The Bureau of Economic Analysis and the Census Bureau reported that the U.S. trade deficit narrowed in May for the second month in a row. The trade balance increased from -$50.6 billion in April to -$48.7 billion in May. This month’s improvement was due to reduced imports, which fell from $233.3 billion to $231.8 billion. Exports, on the other hand, rose from $182.7 billion to $183.1 billion.
Petroleum imports dropped from $38.6 billion to $35.5 billion, helping to reduce the petroleum trade deficit to $24.9 billion. Much of this is a function of lower petroleum prices. If you exclude petroleum, the trade deficit would have widened.
Goods exports were up just $20 million between April and May to $130.7 billion. Areas for growth for exports included foods, feeds, and beverages (up $900 million) and capital goods excluding autos (up $673 million). However, these were counterbalanced with declining exports from the industrial supplies and materials (down $843 million), consumer goods (down $177 million), and automotive (down $105 million) sectors.
The narrower trade deficit in goods (which improved from $65.2 billion to $63.5 billion) was primarily the result of a decline in goods imports from $195.9 billion to $194.3 billion. The largest drop in goods imports came from the industrial supplies and materials sector, which dropped from $65.2 billion to $61.6 billion (or $3.6 billion). Consumer goods and food imports also fell by $375 million and $50 million, respectively. Gains were seen in capital goods except automotive (up $1.4 billion) and automotive (up $745 million).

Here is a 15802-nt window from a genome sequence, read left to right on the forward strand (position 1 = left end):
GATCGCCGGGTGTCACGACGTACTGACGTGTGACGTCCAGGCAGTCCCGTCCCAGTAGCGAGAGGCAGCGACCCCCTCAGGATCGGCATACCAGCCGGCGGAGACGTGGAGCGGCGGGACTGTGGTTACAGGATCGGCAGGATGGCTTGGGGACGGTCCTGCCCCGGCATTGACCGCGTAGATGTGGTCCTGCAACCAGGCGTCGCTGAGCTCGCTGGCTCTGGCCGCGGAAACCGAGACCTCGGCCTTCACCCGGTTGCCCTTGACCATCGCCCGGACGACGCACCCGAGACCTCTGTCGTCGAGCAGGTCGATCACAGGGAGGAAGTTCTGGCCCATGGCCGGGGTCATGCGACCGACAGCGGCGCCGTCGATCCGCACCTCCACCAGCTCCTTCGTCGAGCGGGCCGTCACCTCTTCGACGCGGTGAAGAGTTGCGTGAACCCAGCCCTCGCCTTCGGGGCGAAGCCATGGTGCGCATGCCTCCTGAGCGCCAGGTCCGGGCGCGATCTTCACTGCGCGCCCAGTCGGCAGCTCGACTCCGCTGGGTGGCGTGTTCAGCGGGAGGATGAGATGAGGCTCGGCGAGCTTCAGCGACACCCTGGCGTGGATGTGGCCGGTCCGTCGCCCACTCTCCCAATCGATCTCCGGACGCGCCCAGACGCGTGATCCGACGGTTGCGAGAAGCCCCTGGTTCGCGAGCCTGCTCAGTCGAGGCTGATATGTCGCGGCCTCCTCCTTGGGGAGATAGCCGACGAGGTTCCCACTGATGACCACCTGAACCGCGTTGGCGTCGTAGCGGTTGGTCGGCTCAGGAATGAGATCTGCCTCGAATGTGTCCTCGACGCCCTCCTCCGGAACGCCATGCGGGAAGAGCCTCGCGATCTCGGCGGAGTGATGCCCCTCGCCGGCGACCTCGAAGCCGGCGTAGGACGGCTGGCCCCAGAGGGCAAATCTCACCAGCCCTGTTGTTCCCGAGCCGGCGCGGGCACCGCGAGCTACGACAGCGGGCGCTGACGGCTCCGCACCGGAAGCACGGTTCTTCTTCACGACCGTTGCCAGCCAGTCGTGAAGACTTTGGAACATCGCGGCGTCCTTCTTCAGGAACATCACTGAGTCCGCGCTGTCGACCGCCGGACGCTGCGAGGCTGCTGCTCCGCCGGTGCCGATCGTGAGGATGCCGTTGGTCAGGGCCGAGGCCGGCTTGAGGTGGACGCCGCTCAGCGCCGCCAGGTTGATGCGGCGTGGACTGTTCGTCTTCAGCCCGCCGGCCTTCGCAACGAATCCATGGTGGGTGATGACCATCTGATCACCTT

Manufactured goods exports rose in May, mirroring the larger trends, up from $84.1 billion to $87.4 billion (not seasonally adjusted). Year-to-date manufactured goods exports in 2012 are 7.8 percent higher relative to the first five months of 2011.
Last month, export growth slowed across-the-board using non-seasonally adjusted data with slowing global economies have an impact on our overseas sales. In May, though, there were some notable improvements in almost every region except South America. In general, year-to-date exports are higher in 2012 than at this same time in 2011 in most regions. This is true even in Europe, with YTD exports to the continent equaling $27.5 billion and $28.1 billion in 2011 and 2012. This suggests that even with Europe’s struggles, they continue to be a major market for our products.
Overall, this report is a definite improvement from the April. With exports picking up and falling oil prices reducing imports, the trade deficit narrowed. More importantly, the export growth appeared to be rather broad-based, including to Europe.
However, we must be continue to proceed with caution as we still have more to do in order to double exports by 2014. Exports remain a key driver for manufacturers and jobs and they are looking to Washington for policies to help them continue to grow exports and find new markets.
Chad Moutray is chief economist, National Association of Manufacturers.